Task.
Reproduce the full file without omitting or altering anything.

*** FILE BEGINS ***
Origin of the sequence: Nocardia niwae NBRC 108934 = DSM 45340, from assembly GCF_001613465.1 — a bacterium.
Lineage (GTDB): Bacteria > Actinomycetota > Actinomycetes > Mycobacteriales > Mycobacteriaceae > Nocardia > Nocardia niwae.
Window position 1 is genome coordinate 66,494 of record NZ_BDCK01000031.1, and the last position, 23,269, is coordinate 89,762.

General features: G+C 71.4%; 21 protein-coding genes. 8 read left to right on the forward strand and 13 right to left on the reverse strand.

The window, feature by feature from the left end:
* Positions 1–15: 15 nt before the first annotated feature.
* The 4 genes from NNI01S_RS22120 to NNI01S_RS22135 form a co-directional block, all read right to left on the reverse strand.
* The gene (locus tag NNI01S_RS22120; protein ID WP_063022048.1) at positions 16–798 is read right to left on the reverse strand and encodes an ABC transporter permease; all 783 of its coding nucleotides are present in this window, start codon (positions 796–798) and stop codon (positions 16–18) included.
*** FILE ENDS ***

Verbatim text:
Origin of the sequence: Nocardia niwae NBRC 108934 = DSM 45340, from assembly GCF_001613465.1 — a bacterium.
Lineage (GTDB): Bacteria > Actinomycetota > Actinomycetes > Mycobacteriales > Mycobacteriaceae > Nocardia > Nocardia niwae.
Window position 1 is genome coordinate 66,494 of record NZ_BDCK01000031.1, and the last position, 23,269, is coordinate 89,762.

General features: G+C 71.4%; 21 protein-coding genes. 8 read left to right on the forward strand and 13 right to left on the reverse strand.

The window, feature by feature from the left end:
* Positions 1–15: 15 nt before the first annotated feature.
* The 4 genes from NNI01S_RS22120 to NNI01S_RS22135 form a co-directional block, all read right to left on the reverse strand.
* The gene (locus tag NNI01S_RS22120; protein ID WP_063022048.1) at positions 16–798 is read right to left on the reverse strand and encodes an ABC transporter permease; all 783 of its coding nucleotides are present in this window, start codon (positions 796–798) and stop codon (positions 16–18) included.